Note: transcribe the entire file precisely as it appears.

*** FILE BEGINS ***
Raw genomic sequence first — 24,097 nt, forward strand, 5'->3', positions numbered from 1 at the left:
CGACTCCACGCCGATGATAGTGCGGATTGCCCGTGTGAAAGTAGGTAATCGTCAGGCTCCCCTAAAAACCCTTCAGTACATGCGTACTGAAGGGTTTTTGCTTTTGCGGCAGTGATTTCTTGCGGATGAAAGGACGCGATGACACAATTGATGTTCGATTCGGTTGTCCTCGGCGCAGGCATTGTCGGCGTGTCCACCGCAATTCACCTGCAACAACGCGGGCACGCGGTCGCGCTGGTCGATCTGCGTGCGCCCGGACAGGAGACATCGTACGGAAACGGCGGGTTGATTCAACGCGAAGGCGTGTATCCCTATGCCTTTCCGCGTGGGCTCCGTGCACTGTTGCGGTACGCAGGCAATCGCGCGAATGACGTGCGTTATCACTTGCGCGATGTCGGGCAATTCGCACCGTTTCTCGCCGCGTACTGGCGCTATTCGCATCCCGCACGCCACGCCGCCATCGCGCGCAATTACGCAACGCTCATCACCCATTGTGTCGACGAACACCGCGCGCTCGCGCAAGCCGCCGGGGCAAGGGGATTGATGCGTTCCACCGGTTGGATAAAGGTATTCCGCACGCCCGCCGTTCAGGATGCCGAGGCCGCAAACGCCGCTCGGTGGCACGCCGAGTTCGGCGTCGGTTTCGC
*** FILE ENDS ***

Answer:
Raw genomic sequence first — 24,097 nt, forward strand, 5'->3', positions numbered from 1 at the left:
CGACTCCACGCCGATGATAGTGCGGATTGCCCGTGTGAAAGTAGGTAATCGTCAGGCTCCCCTAAAAACCCTTCAGTACATGCGTACTGAAGGGTTTTTGCTTTTGCGGCAGTGATTTCTTGCGGATGAAAGGACGCGATGACACAATTGATGTTCGATTCGGTTGTCCTCGGCGCAGGCATTGTCGGCGTGTCCACCGCAATTCACCTGCAACAACGCGGGCACGCGGTCGCGCTGGTCGATCTGCGTGCGCCCGGACAGGAGACATCGTACGGAAACGGCGGGTTGATTCAACGCGAAGGCGTGTATCCCTATGCCTTTCCGCGTGGGCTCCGTGCACTGTTGCGGTACGCAGGCAATCGCGCGAATGACGTGCGTTATCACTTGCGCGATGTCGGGCAATTCGCACCGTTTCTCGCCGCGTACTGGCGCTATTCGCATCCCGCACGCCACGCCGCCATCGCGCGCAATTACGCAACGCTCATCACCCATTGTGTCGACGAACACCGCGCGCTCGCGCAAGCCGCCGGGGCAAGGGGATTGATGCGTTCCACCGGTTGGATAAAGGTATTCCGCACGCCCGCCGTTCAGGATGCCGAGGCCGCAAACGCCGCTCGGTGGCACGCCGAGTTCGGCGTCGGTTTCGC